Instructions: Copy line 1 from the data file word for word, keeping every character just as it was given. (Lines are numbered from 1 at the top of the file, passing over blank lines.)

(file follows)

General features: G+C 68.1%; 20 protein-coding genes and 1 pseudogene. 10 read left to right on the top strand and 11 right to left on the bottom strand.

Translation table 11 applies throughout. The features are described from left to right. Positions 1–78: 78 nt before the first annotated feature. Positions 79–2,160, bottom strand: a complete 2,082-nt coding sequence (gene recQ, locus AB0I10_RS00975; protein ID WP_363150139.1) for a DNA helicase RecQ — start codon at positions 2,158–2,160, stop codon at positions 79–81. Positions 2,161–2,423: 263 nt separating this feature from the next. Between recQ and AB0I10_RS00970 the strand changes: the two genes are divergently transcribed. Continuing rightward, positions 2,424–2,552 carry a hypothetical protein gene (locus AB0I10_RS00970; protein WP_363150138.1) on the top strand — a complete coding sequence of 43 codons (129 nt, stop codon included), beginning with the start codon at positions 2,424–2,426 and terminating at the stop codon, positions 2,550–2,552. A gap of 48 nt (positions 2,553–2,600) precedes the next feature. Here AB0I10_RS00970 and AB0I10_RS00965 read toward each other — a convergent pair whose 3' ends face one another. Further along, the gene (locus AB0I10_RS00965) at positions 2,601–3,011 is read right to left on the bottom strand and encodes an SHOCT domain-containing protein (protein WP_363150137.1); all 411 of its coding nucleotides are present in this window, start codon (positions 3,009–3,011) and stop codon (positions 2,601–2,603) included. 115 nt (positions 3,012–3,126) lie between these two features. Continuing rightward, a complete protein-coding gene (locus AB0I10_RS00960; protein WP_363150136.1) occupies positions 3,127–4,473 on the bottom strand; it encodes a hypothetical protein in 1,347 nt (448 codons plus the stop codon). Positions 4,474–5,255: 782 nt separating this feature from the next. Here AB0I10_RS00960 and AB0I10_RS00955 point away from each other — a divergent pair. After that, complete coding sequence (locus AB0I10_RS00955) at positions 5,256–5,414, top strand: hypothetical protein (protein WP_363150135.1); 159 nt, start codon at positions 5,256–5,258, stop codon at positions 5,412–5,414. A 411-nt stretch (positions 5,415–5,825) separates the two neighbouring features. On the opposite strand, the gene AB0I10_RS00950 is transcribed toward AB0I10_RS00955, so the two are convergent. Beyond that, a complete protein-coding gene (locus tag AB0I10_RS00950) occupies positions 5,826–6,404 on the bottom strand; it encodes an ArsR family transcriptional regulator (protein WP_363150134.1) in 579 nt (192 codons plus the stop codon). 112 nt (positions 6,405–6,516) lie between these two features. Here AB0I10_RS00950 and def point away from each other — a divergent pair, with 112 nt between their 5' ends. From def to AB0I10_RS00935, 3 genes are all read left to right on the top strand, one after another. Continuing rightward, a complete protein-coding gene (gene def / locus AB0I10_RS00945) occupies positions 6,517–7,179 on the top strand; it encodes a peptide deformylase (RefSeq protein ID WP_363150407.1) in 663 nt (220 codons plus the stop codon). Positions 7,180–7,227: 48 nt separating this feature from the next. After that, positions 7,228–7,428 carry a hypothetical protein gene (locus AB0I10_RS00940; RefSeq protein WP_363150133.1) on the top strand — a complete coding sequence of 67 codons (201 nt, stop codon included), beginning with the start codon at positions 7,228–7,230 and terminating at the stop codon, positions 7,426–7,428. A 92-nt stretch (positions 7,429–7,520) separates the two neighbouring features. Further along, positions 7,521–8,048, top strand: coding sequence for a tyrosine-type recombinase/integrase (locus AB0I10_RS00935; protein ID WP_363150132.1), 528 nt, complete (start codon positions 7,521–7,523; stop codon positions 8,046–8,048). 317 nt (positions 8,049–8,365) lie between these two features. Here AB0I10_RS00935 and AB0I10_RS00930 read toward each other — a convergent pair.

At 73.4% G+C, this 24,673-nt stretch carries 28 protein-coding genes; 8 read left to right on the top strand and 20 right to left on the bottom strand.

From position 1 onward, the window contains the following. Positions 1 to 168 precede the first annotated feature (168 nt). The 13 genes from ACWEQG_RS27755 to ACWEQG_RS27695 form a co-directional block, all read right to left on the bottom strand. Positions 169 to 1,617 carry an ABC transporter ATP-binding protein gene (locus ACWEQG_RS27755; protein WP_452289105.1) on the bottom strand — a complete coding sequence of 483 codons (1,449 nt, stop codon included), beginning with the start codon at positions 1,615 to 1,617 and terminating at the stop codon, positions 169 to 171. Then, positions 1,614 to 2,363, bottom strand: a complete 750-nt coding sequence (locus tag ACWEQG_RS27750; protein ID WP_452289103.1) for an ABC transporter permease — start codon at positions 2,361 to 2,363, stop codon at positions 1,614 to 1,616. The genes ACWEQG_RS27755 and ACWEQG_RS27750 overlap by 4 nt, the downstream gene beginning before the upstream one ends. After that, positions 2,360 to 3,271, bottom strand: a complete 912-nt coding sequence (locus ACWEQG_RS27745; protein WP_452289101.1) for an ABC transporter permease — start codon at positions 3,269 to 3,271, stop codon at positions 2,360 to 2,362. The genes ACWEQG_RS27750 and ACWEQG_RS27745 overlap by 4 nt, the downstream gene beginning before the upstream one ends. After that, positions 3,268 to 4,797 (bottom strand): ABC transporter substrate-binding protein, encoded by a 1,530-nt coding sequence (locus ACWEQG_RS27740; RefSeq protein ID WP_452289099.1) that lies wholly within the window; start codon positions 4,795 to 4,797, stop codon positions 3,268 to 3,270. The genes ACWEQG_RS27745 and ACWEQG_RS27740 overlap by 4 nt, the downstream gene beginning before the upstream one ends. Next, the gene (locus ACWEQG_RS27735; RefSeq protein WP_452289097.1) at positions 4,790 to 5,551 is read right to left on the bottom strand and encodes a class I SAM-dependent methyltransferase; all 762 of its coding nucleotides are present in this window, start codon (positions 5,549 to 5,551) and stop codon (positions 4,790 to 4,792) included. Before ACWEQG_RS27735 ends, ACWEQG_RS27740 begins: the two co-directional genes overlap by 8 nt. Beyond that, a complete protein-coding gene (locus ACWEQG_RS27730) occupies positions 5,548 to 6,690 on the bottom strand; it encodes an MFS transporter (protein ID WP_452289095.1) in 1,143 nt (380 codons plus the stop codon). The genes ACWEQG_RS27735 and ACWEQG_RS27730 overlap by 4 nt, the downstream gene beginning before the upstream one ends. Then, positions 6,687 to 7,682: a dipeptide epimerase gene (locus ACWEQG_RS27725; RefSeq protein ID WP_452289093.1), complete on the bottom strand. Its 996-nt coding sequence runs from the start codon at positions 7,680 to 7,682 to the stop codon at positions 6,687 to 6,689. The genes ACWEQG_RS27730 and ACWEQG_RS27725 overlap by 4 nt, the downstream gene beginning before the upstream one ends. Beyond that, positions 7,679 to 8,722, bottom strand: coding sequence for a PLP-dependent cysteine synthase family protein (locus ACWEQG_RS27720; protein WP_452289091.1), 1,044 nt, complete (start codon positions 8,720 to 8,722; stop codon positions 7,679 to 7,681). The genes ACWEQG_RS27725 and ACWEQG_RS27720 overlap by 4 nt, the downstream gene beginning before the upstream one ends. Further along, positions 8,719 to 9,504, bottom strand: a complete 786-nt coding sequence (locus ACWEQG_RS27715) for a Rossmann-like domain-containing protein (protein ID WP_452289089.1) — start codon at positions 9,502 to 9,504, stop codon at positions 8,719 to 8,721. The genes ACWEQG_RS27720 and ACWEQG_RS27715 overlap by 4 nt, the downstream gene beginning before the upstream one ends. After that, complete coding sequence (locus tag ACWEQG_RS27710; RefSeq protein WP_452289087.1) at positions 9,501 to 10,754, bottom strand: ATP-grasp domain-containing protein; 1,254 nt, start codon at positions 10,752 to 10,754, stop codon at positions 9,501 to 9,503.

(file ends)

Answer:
General features: G+C 68.1%; 20 protein-coding genes and 1 pseudogene. 10 read left to right on the top strand and 11 right to left on the bottom strand.